Hedy Lamarr Wasn't Just An Actress – Part 1

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Cotributor: Odinekachukwu Ishicheli

Did an exotic actress from Vienna, considered one of the most beautiful women in Hollywood in the 1940s, really invent wireless?

Not exactly, but the non-sensationalized facts of the matter are no less fascinating, involving Hollywood, the World War II Axis Powers, and remote control technology.

Hedwig Eva Maria Kiesler, better known as “Hedy Lamarr”, once really did patent a “Secret Communication System” for radio communication, meant to foil the Axis during WWII. It was specifically designed to be used as a remote control system to securely guide torpedoes while getting around the problem of jamming.  Her idea at its core was really part of the larger concept of “frequency-hopping”, with her device developed with composer George Antheil.  

Long forgotten until relatively recently, when it was re-discovered by researchers in 1997, the methods used in her invention were far ahead of their time, with the principles behind it paving the way for wide spectrum communication technology we enjoy today in Bluetooth and other wireless technologies. (Incidentally, Bluetooth is named after a 10th century Scandinavian king.)

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During WWII, the National Inventors’ Council was formed to recruit Americans to pitch in with ideas to foil the Axis Powers. Technological inventions aimed at breaking encoded communications and encryptions were especially sought.

Lamarr submitted an idea for a radio-controlled torpedo. As mentioned, Hedy’s idea, in collaboration with the avant-garde musician George Antheil who had previously experimented with automated control of musical instruments, used “frequency hopping”, wherein transmitter and receiver communicated via a channel that constantly changed frequencies, making it difficult to detect and jam.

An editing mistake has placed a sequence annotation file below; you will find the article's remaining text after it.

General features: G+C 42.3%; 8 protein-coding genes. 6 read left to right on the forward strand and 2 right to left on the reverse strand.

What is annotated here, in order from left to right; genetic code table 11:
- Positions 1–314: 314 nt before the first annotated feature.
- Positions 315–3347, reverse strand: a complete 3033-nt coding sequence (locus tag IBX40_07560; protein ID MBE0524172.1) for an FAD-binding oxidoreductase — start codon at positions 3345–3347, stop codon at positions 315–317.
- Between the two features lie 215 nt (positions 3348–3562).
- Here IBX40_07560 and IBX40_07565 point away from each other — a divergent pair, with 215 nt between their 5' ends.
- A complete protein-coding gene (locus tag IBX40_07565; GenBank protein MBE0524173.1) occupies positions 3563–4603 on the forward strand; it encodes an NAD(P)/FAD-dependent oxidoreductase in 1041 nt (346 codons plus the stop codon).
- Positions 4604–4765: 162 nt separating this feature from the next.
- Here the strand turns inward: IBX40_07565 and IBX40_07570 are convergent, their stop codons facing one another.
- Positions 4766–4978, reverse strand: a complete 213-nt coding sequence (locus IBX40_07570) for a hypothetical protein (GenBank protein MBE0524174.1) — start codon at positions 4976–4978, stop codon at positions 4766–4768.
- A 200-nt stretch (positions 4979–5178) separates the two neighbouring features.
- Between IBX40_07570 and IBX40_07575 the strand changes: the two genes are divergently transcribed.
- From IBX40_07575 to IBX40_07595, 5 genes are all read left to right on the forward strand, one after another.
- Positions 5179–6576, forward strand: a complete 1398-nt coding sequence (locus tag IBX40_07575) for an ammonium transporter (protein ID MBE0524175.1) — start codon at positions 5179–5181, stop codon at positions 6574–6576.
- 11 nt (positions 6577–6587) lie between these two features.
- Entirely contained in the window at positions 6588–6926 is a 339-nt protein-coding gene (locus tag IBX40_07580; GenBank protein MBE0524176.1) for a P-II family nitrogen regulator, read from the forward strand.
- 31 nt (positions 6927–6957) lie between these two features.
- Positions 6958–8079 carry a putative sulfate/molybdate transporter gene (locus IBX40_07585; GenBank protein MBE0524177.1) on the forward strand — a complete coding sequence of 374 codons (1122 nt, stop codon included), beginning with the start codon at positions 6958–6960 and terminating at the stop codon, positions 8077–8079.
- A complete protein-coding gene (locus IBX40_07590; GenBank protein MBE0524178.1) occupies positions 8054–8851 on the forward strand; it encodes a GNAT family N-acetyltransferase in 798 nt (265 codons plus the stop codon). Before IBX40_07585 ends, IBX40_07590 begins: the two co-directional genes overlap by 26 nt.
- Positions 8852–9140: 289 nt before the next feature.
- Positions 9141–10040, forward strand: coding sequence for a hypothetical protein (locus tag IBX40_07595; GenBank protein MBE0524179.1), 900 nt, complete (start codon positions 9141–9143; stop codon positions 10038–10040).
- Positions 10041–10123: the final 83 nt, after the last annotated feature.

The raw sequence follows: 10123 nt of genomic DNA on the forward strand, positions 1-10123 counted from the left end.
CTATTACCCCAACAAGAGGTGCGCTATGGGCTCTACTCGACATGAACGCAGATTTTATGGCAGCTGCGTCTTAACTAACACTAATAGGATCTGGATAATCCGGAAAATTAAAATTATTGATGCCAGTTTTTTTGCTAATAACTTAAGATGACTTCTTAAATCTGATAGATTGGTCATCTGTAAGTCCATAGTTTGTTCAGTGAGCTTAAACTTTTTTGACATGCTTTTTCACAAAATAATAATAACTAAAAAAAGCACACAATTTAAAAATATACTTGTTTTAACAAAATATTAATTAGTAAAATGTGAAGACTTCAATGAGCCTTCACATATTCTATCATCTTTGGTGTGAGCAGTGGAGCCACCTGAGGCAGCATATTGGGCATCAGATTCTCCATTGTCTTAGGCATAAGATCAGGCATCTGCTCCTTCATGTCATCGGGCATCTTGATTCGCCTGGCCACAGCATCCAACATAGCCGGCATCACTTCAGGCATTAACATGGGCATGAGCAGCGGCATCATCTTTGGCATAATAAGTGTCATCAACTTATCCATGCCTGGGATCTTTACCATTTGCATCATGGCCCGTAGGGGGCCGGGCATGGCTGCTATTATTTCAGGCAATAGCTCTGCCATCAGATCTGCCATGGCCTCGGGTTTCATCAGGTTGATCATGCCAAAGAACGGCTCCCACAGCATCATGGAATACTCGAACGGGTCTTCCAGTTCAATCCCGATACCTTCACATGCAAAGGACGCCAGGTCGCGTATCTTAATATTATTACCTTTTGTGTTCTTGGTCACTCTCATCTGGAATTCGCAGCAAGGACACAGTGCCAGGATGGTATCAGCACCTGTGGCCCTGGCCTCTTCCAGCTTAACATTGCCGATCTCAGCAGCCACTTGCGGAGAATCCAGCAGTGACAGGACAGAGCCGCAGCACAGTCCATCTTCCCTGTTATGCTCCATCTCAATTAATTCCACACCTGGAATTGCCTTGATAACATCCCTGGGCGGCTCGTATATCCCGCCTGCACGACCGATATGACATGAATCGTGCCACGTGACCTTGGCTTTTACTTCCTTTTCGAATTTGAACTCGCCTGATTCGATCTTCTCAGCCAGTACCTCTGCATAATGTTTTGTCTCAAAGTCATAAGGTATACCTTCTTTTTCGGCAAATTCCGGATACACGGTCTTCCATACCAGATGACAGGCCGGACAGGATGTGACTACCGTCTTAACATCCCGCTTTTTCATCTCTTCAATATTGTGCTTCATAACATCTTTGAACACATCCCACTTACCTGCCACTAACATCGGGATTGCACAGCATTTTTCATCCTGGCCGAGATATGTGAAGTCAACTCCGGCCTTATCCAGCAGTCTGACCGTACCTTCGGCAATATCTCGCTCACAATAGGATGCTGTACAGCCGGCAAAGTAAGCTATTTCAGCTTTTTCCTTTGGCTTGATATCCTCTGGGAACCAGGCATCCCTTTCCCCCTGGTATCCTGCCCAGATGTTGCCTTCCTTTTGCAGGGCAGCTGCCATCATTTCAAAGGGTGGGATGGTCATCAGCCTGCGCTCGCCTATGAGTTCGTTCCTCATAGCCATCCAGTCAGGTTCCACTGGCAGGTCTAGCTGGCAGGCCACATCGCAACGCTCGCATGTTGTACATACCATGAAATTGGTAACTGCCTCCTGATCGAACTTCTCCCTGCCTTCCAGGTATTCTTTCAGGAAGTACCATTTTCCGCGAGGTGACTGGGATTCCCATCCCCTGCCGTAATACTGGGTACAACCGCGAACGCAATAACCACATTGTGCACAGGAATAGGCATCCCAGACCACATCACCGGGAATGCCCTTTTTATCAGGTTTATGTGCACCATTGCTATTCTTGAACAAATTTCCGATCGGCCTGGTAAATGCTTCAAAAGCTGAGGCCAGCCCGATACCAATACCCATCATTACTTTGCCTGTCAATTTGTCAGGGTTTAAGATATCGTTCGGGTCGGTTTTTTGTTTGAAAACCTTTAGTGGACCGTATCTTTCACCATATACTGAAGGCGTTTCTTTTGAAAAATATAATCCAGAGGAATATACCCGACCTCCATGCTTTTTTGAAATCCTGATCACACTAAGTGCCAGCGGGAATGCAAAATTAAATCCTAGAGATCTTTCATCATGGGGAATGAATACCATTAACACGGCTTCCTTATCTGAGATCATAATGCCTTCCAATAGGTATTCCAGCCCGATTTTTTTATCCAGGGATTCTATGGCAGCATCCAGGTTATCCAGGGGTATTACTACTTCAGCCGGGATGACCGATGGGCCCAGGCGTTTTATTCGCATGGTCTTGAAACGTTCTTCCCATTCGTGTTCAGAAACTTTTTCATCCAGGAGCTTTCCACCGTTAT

The idea of the torpedo communication system was to utilize a piano roll like punch tape to create signals within 88 different frequencies (emulating the keys of a piano) of the radio spectrum, in a sequence shared only by the torpedo’s receiver and the transmitter on the ship.

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Specifically, as laid out in her and Antheil George’s patent (US2292387):

Briefly, our system as adapted for radio control of a. remote craft, employs a pair of synchronous records, one at the transmitting station and one at the receiving station, which change the tuning of the transmitting and receiving apparatus from time to time, so that without knowledge of the records an enemy would be unable to determine at what frequency a controlling impulse would be sent…. in our system such a record would permit the use of 88 different carrier frequencies, from one to another of which both the transmitting and receiving station would be changed at intervals. Furthermore, records of the type described can be made of substantial length and may be driven slow or fast. This makes it possible for a. pair of records, one at the transmitting station and one at the receiving station, to run for a length of time ample for the remote control of a device such as a torpedo.

The two records may be synchronized by driving them with accurately calibrated constant speed spring motors, such as are employed for driving clocks and chronometers. However, it is also within the scope of our invention to periodically correct the position of the record at the receiving station by transmitting synchronous impulses from the transmitting station…

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